According to the invention, the energy of the high-voltage pulses may be from 100 J to 100 kJ. Such a pulse energy value advantageously makes it possible, at each pulse, to break a large number of water molecules and of constituent carbon-carbon bonds of the graphite to be treated.
According to the invention, the high-voltage pulses may have a duration ranging from around 200 ns to 100 μs, preferably with a duration of 1 μs.
According to the invention, the high-voltage pulses may have a frequency ranging from 1 to 1000 Hz, preferably 10 Hz.
The water-containing medium may, according to the invention, advantageously contain at least one radical-stabilizing catalyst for stabilizing the aforementioned radicals formed.
Preferably, the nuclear graphite treatment process may advantageously include a step of discharging the said gases produced, for the purpose of using these gases produced. This step has the advantage of avoiding any overpressure phenomenon inherent in the production of gases in a closed medium and of carrying away the gases produced either to a storage place or to a treatment place.
According to one particular method of implementing the invention, the step of discharging the gases takes place by continuously sweeping the surface of the water-containing medium with an inert gas, preferably with nitrogen.
Advantageously, the nuclear graphite treatment process according to the invention preferably includes, after gasification of the graphite, a step of treating the water-containing medium. This treatment may correspond to the conventional treatment of liquid effluents, with the aim of recovering and reconcentrating, for example, the heavy metals initially contained in the graphite to be treated and released into the aqueous medium after gasification of the graphite. This treatment may also be intended for purifying the water-containing medium, in which the graphite gasification has taken place, of the radioelements released by the graphite.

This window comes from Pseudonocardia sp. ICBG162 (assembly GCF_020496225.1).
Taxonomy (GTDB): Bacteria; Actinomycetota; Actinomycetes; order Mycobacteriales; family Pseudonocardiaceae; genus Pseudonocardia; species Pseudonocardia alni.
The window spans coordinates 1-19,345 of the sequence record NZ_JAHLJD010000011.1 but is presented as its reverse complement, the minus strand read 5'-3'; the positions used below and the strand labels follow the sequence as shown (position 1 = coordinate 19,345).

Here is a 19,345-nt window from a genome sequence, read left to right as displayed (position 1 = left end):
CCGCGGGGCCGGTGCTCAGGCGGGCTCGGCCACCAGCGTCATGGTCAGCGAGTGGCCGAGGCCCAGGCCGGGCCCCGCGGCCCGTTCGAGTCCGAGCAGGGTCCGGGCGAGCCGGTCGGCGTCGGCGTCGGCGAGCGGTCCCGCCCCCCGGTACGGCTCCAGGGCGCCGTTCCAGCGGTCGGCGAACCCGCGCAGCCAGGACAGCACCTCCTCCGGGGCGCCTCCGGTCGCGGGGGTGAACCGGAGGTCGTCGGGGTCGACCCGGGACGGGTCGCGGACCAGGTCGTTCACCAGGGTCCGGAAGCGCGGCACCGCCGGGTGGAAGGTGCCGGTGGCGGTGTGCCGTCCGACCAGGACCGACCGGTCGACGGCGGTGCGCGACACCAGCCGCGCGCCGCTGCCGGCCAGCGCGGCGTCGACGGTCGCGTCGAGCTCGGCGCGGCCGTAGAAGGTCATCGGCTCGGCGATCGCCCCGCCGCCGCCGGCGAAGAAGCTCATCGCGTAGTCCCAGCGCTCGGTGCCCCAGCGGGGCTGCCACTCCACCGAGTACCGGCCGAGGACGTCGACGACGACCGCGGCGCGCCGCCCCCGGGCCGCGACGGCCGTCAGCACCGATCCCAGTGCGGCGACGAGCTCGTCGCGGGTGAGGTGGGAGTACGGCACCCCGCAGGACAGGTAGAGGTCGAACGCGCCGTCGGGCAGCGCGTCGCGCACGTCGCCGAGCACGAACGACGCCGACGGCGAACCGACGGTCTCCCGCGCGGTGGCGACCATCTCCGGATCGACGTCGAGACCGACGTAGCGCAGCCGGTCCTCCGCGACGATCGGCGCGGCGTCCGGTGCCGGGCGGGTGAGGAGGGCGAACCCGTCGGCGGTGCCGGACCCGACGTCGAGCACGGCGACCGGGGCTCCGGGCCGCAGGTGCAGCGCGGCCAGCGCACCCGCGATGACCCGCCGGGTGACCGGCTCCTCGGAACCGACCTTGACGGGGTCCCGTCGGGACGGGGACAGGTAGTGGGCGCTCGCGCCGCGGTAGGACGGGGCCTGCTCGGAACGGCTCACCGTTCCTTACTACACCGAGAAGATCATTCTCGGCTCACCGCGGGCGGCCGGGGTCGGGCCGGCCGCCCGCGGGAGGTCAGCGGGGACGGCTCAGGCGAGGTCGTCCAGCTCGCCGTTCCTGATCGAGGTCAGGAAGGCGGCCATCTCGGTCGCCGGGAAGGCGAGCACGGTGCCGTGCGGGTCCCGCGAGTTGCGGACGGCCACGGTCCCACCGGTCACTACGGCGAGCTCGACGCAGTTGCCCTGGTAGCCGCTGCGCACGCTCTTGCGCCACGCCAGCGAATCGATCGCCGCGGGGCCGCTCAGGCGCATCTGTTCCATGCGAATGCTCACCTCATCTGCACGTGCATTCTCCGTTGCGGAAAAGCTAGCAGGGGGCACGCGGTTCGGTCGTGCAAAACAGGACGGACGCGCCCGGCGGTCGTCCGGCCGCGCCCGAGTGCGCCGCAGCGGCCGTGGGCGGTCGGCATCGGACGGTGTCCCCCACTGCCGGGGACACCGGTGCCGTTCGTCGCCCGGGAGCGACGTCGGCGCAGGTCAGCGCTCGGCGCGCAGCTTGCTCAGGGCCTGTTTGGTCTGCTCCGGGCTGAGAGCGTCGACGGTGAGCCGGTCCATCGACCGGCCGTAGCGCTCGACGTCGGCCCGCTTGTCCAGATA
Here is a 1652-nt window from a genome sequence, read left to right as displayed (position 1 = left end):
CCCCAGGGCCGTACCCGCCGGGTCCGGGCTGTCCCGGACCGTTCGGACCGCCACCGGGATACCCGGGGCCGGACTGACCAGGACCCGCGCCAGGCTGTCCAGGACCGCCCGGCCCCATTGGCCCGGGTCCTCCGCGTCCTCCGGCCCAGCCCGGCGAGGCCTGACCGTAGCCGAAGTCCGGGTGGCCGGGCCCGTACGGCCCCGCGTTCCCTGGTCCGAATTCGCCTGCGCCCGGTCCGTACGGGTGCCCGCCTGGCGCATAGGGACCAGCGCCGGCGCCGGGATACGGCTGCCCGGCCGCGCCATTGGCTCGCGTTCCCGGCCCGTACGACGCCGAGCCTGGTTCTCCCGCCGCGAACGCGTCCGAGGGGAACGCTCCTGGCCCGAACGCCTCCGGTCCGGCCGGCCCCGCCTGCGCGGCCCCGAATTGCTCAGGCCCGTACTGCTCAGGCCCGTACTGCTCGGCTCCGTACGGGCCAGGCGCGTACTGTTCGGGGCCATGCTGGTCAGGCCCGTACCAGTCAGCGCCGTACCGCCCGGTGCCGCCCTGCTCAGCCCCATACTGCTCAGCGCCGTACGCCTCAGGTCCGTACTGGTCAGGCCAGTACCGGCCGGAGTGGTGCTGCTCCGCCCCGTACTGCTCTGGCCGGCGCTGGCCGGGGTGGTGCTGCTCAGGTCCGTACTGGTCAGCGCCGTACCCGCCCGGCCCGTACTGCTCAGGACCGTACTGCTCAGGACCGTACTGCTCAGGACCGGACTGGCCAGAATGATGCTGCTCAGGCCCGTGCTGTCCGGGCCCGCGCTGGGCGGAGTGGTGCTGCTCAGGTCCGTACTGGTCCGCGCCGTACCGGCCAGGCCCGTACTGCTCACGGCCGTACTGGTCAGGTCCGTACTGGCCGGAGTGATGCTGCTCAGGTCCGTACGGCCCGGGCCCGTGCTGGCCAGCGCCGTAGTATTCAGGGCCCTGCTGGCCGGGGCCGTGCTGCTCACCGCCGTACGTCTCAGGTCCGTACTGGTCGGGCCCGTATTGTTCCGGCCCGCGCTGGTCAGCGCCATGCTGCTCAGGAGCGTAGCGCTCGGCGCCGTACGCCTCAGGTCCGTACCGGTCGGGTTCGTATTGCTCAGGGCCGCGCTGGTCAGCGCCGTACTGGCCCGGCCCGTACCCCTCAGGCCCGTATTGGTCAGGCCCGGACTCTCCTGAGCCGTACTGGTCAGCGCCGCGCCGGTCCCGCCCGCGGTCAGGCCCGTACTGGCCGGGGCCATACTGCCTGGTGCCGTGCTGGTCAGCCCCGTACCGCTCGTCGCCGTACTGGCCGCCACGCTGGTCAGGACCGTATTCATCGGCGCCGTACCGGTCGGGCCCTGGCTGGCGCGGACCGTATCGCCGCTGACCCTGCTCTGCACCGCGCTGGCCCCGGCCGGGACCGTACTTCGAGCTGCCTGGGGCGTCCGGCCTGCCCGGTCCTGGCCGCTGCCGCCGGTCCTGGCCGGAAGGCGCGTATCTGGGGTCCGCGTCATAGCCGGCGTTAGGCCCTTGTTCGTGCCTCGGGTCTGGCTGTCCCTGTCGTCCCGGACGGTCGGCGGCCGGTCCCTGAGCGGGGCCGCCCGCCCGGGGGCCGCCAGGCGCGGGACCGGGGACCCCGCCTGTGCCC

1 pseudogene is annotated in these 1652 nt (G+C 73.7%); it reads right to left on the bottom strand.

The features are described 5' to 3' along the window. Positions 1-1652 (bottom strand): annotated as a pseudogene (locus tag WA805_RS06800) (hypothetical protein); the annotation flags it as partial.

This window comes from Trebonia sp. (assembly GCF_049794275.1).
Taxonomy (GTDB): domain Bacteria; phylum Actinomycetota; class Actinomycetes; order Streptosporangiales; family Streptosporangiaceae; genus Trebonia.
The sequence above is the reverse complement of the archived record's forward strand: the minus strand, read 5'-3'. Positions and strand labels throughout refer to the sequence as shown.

For example, radioactive caesium, in ionic form in water, may be trapped by means of calixarenes or ion exchange resins. Cobalt, in oxide form, may be filtered. As regards tritium, this is fixed to water instead of hydrogen, by isotope exchange, and can then be concentrated for deactivation.
To implement the process, a CO removal system may be provided before the gases formed are discharged into the atmosphere. Provision may also be made to recover the 14C from the CO2 produced, for example using a laser isotope separation process.
Other features and advantages will become more clearly apparent on reading the examples that follow, these being given of course by way of illustration, with reference to the appended drawings.
The process according to the invention consists in treating the nuclear graphite contaminated with radioelements by delivering high-voltage pulses into the said graphite in an aqueous medium.
To do this, the implementation of the process requires a suitable device.
This device comprises a non-metallic sealed reactor 1, for example made of polyethylene. The bottom of the reactor is a conducting plate, constituting the earth electrode 2, connected to a high-voltage generator 3, of the Marx generator type, the said generator supplying a high-voltage electrode 4, it being possible to adjust the distance between the earth electrode 2 and the high-voltage electrode 4 so as to be able to adjust the potential difference applied between these two electrodes. A block of nuclear graphite 5 is placed between the electrodes 2 and 4, the said block being completely immersed in water 6. This device makes it possible to deliver high-voltage pulses into the block. The pulses of given energy thus delivered cause the appearance of an electric arc between the electrodes, which arc, upon passing through the water, dissociates the latter into free radicals and breaks carbon-carbon bonds upon contact with the graphite, to form carbon radicals. The chemical reaction between the carbon atoms in the form of radicals and the radicals resulting from the decomposition of the water lead to the formation of CO, CO2 and H2. The gases 7 produced are conveyed, by means of a pump 8, to a gas detector 9 comprising carbon monoxide detection means 10, carbon dioxide detection means 11, oxygen detection means 12 and methane detection means 13. Once the gases produced have passed through the detector 9, they are sent back into the reactor 1.
A gas bell system 14 is provided in order to measure the gas production and avoid any overpressure.
A system (not shown in the said figure) intended to regenerate the aqueous medium, in order to maintain the quality of the said medium needed to form electric arcs, may be envisaged.
Illustrative Example According to
Placed in a reactor of the type described above were 10 g of graphite of nuclear origin as a single piece. The graphite was completely covered with water, the total volume of which was 1.5 l. Initially, the dead volume above the water was temporarily purged with nitrogen so as to remove oxygen from the air. Pulses of the order of 1 KJ were sent into the graphite. After a few minutes, the presence of carbon monoxide and hydrogen was detected, but no methane.
Other devices for implementing the process according to the invention may be envisaged.